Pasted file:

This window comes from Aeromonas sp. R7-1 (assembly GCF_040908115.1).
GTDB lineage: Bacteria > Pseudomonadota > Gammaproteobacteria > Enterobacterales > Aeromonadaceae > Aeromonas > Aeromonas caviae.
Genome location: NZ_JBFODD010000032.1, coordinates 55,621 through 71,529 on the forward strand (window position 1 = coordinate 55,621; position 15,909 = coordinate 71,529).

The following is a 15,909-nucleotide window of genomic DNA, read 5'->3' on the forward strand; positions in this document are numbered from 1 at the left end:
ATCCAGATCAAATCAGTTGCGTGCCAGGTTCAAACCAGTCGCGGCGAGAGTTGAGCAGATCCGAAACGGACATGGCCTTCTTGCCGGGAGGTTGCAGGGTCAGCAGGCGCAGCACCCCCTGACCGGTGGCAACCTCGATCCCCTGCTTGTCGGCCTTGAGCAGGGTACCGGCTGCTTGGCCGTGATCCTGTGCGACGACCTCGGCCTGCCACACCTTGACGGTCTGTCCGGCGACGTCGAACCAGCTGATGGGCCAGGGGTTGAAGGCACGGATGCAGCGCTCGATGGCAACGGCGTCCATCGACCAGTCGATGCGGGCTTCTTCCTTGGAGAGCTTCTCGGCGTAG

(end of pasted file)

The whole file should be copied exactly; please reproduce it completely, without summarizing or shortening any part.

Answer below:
This window comes from Aeromonas sp. R7-1 (assembly GCF_040908115.1).
GTDB lineage: Bacteria > Pseudomonadota > Gammaproteobacteria > Enterobacterales > Aeromonadaceae > Aeromonas > Aeromonas caviae.
Genome location: NZ_JBFODD010000032.1, coordinates 55,621 through 71,529 on the forward strand (window position 1 = coordinate 55,621; position 15,909 = coordinate 71,529).

The following is a 15,909-nucleotide window of genomic DNA, read 5'->3' on the forward strand; positions in this document are numbered from 1 at the left end:
ATCCAGATCAAATCAGTTGCGTGCCAGGTTCAAACCAGTCGCGGCGAGAGTTGAGCAGATCCGAAACGGACATGGCCTTCTTGCCGGGAGGTTGCAGGGTCAGCAGGCGCAGCACCCCCTGACCGGTGGCAACCTCGATCCCCTGCTTGTCGGCCTTGAGCAGGGTACCGGCTGCTTGGCCGTGATCCTGTGCGACGACCTCGGCCTGCCACACCTTGACGGTCTGTCCGGCGACGTCGAACCAGCTGATGGGCCAGGGGTTGAAGGCACGGATGCAGCGCTCGATGGCAACGGCGTCCATCGACCAGTCGATGCGGGCTTCTTCCTTGGAGAGCTTCTCGGCGTAG